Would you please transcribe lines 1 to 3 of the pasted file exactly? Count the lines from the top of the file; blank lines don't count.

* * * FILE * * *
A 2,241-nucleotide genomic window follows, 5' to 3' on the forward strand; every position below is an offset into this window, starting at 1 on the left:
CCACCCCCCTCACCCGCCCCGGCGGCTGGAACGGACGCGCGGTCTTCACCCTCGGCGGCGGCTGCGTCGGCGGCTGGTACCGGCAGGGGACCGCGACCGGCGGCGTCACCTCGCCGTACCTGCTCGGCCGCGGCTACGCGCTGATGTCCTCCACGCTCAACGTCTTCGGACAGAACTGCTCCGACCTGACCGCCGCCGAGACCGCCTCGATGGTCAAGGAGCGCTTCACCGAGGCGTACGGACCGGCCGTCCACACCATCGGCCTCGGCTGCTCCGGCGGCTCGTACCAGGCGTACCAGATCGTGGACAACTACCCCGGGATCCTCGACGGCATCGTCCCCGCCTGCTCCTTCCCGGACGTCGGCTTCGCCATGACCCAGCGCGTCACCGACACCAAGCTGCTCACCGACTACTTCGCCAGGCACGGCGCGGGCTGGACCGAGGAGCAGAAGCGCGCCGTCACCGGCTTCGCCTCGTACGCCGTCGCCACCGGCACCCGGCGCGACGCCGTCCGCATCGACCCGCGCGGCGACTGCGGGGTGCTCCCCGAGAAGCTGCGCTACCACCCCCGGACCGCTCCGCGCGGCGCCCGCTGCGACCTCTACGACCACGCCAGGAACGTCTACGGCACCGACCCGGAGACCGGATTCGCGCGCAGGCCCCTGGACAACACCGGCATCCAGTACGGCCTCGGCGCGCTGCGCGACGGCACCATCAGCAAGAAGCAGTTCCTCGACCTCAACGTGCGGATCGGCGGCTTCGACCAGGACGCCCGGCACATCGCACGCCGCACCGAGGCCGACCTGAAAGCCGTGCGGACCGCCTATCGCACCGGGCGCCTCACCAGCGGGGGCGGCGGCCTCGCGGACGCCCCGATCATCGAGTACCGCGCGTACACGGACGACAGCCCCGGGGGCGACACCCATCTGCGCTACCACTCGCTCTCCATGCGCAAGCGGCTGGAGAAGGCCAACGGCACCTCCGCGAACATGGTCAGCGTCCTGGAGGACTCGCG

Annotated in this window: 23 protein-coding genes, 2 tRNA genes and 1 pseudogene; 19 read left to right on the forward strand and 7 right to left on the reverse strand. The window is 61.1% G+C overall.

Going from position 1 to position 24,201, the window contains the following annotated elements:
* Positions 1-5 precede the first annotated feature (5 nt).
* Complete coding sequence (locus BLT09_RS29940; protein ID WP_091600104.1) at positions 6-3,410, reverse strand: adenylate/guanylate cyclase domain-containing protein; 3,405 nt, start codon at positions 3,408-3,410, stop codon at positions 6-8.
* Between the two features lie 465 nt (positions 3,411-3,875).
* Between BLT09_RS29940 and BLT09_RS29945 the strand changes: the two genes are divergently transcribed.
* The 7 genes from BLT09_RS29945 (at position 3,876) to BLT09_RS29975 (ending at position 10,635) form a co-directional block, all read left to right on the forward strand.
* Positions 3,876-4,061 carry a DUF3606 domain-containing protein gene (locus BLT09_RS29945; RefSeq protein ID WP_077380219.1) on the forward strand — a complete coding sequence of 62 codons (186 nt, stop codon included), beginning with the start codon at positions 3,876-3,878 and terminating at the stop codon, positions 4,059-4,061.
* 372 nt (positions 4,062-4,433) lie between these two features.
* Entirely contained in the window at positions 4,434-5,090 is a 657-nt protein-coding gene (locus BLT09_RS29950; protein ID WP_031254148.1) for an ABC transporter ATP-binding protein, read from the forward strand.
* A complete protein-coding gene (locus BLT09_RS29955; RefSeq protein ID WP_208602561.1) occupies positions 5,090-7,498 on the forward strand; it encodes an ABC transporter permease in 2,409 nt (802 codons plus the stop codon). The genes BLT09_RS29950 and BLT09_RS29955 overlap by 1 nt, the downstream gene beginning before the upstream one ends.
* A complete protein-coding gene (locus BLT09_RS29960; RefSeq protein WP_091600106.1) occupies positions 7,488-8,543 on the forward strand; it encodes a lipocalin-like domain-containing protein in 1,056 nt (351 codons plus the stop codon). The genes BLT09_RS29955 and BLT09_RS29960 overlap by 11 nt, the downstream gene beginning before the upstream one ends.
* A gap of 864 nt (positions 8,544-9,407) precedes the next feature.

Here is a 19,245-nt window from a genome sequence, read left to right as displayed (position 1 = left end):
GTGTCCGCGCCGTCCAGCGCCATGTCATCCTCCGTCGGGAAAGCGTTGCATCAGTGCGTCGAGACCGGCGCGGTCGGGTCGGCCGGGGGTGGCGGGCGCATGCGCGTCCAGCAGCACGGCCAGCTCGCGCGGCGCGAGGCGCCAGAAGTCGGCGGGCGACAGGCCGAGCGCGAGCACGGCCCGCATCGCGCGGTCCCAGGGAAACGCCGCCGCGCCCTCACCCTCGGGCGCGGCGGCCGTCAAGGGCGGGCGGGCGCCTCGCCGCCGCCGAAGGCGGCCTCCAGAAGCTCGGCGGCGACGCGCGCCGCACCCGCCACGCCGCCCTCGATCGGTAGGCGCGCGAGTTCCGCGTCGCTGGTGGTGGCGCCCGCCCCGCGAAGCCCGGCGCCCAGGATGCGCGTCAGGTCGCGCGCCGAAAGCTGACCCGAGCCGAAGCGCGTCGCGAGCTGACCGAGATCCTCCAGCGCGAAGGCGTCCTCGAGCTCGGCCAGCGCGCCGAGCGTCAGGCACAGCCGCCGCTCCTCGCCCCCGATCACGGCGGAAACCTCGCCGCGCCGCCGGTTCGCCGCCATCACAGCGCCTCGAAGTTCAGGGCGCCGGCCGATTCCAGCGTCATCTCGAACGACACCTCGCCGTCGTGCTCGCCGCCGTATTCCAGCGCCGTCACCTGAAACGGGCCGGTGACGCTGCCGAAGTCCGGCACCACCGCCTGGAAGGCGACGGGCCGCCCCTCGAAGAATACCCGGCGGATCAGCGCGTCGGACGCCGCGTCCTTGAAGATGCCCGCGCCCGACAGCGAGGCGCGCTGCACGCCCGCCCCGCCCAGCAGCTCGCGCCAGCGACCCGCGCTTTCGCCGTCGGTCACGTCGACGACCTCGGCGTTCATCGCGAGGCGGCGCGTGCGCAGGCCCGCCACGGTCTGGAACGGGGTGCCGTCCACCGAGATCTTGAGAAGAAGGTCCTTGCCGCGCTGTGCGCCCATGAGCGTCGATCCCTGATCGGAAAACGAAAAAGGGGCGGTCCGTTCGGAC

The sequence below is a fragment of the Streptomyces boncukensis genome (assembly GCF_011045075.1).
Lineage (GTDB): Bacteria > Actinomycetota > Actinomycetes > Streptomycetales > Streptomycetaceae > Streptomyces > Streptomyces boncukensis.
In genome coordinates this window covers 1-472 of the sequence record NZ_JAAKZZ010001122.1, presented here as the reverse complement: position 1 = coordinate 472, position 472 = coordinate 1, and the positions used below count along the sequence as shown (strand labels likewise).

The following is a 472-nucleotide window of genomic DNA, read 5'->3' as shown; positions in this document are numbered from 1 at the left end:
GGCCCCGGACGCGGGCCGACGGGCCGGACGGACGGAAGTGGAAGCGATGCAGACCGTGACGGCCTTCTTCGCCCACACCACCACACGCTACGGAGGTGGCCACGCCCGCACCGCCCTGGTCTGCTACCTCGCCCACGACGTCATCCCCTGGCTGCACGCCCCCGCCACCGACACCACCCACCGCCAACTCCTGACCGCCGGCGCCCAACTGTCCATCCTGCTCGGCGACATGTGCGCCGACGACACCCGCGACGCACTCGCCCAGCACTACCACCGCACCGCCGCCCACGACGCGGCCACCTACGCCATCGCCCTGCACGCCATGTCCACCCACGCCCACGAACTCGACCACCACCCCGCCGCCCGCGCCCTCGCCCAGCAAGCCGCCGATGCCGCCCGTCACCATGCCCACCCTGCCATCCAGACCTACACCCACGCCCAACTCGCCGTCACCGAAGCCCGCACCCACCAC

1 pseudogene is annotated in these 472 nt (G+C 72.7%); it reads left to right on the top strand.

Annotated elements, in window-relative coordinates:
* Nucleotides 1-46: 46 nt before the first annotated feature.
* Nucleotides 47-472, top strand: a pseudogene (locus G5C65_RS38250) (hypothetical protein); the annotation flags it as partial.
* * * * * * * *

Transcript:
A 2,241-nucleotide genomic window follows, 5' to 3' on the forward strand; every position below is an offset into this window, starting at 1 on the left:
CCACCCCCCTCACCCGCCCCGGCGGCTGGAACGGACGCGCGGTCTTCACCCTCGGCGGCGGCTGCGTCGGCGGCTGGTACCGGCAGGGGACCGCGACCGGCGGCGTCACCTCGCCGTACCTGCTCGGCCGCGGCTACGCGCTGATGTCCTCCACGCTCAACGTCTTCGGACAGAACTGCTCCGACCTGACCGCCGCCGAGACCGCCTCGATGGTCAAGGAGCGCTTCACCGAGGCGTACGGACCGGCCGTCCACACCATCGGCCTCGGCTGCTCCGGCGGCTCGTACCAGGCGTACCAGATCGTGGACAACTACCCCGGGATCCTCGACGGCATCGTCCCCGCCTGCTCCTTCCCGGACGTCGGCTTCGCCATGACCCAGCGCGTCACCGACACCAAGCTGCTCACCGACTACTTCGCCAGGCACGGCGCGGGCTGGACCGAGGAGCAGAAGCGCGCCGTCACCGGCTTCGCCTCGTACGCCGTCGCCACCGGCACCCGGCGCGACGCCGTCCGCATCGACCCGCGCGGCGACTGCGGGGTGCTCCCCGAGAAGCTGCGCTACCACCCCCGGACCGCTCCGCGCGGCGCCCGCTGCGACCTCTACGACCACGCCAGGAACGTCTACGGCACCGACCCGGAGACCGGATTCGCGCGCAGGCCCCTGGACAACACCGGCATCCAGTACGGCCTCGGCGCGCTGCGCGACGGCACCATCAGCAAGAAGCAGTTCCTCGACCTCAACGTGCGGATCGGCGGCTTCGACCAGGACGCCCGGCACATCGCACGCCGCACCGAGGCCGACCTGAAAGCCGTGCGGACCGCCTATCGCACCGGGCGCCTCACCAGCGGGGGCGGCGGCCTCGCGGACGCCCCGATCATCGAGTACCGCGCGTACACGGACGACAGCCCCGGGGGCGACACCCATCTGCGCTACCACTCGCTCTCCATGCGCAAGCGGCTGGAGAAGGCCAACGGCACCTCCGCGAACATGGTCAGCGTCCTGGAGGACTCGCG

Annotated in this window: 23 protein-coding genes, 2 tRNA genes and 1 pseudogene; 19 read left to right on the forward strand and 7 right to left on the reverse strand. The window is 61.1% G+C overall.